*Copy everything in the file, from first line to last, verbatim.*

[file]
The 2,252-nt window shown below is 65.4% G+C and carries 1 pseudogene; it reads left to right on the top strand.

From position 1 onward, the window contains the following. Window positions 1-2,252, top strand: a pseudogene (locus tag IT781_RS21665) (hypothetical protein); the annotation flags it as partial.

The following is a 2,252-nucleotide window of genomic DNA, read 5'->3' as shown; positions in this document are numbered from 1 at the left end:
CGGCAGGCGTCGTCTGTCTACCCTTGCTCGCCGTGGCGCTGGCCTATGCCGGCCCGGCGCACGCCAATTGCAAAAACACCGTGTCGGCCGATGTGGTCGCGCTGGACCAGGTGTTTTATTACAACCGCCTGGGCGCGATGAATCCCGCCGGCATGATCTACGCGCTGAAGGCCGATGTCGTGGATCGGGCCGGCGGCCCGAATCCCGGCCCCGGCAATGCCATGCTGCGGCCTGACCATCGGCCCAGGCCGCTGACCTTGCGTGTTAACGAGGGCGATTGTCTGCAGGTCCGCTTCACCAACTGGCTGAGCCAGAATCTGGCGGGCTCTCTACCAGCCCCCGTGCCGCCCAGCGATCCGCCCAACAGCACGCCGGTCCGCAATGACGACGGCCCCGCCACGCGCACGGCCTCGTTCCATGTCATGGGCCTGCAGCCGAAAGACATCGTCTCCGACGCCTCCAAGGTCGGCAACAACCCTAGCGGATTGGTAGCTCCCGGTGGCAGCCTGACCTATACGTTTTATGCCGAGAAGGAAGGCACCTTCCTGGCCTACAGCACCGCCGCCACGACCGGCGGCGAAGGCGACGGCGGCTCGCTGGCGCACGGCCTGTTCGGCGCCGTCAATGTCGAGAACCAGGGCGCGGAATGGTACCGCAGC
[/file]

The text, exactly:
The 2,252-nt window shown below is 65.4% G+C and carries 1 pseudogene; it reads left to right on the top strand.

From position 1 onward, the window contains the following. Window positions 1-2,252, top strand: a pseudogene (locus tag IT781_RS21665) (hypothetical protein); the annotation flags it as partial.

The following is a 2,252-nucleotide window of genomic DNA, read 5'->3' as shown; positions in this document are numbered from 1 at the left end:
CGGCAGGCGTCGTCTGTCTACCCTTGCTCGCCGTGGCGCTGGCCTATGCCGGCCCGGCGCACGCCAATTGCAAAAACACCGTGTCGGCCGATGTGGTCGCGCTGGACCAGGTGTTTTATTACAACCGCCTGGGCGCGATGAATCCCGCCGGCATGATCTACGCGCTGAAGGCCGATGTCGTGGATCGGGCCGGCGGCCCGAATCCCGGCCCCGGCAATGCCATGCTGCGGCCTGACCATCGGCCCAGGCCGCTGACCTTGCGTGTTAACGAGGGCGATTGTCTGCAGGTCCGCTTCACCAACTGGCTGAGCCAGAATCTGGCGGGCTCTCTACCAGCCCCCGTGCCGCCCAGCGATCCGCCCAACAGCACGCCGGTCCGCAATGACGACGGCCCCGCCACGCGCACGGCCTCGTTCCATGTCATGGGCCTGCAGCCGAAAGACATCGTCTCCGACGCCTCCAAGGTCGGCAACAACCCTAGCGGATTGGTAGCTCCCGGTGGCAGCCTGACCTATACGTTTTATGCCGAGAAGGAAGGCACCTTCCTGGCCTACAGCACCGCCGCCACGACCGGCGGCGAAGGCGACGGCGGCTCGCTGGCGCACGGCCTGTTCGGCGCCGTCAATGTCGAGAACCAGGGCGCGGAATGGTACCGCAGC